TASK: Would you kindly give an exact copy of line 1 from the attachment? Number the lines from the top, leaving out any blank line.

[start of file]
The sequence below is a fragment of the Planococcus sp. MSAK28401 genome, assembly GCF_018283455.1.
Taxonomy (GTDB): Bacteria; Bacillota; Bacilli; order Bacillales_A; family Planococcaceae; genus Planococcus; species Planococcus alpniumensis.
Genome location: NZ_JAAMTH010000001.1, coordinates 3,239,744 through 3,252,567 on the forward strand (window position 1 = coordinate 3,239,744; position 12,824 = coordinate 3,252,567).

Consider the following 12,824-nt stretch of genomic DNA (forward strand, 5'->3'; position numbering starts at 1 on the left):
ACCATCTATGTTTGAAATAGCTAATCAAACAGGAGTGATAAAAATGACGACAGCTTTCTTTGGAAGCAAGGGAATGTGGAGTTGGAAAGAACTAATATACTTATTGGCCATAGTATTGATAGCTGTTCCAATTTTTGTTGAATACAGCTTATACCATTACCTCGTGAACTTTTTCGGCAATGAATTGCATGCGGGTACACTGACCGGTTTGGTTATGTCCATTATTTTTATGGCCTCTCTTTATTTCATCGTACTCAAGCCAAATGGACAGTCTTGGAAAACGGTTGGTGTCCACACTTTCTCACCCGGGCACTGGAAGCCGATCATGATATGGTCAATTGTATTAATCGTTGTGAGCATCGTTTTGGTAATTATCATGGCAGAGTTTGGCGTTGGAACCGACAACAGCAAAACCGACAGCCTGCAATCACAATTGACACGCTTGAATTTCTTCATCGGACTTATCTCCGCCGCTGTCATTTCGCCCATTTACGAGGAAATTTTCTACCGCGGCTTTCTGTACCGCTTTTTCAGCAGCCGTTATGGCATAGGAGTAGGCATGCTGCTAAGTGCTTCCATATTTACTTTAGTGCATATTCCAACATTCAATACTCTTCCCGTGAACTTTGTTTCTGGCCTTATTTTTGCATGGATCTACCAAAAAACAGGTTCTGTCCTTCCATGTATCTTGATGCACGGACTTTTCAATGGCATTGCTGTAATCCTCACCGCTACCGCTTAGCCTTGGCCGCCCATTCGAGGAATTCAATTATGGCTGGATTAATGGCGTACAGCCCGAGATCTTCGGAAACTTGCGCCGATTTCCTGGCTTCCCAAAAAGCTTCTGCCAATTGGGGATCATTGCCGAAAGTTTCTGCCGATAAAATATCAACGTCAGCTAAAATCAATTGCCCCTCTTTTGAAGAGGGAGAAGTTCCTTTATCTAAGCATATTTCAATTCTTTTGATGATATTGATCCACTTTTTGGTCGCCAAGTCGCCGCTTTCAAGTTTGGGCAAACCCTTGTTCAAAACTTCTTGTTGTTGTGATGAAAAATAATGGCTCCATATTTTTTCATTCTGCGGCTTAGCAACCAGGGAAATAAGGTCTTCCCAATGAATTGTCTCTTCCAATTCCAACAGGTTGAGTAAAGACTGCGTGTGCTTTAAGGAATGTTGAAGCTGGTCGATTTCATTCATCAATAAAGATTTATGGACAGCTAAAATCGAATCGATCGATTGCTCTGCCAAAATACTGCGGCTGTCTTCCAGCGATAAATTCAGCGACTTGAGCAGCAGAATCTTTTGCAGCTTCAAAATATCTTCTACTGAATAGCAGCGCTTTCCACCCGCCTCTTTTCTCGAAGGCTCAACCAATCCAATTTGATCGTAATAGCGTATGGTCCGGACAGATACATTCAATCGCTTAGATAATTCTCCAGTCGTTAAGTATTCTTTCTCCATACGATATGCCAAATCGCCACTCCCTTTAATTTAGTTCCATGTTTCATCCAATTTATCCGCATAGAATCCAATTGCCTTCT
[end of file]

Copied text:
The sequence below is a fragment of the Planococcus sp. MSAK28401 genome, assembly GCF_018283455.1.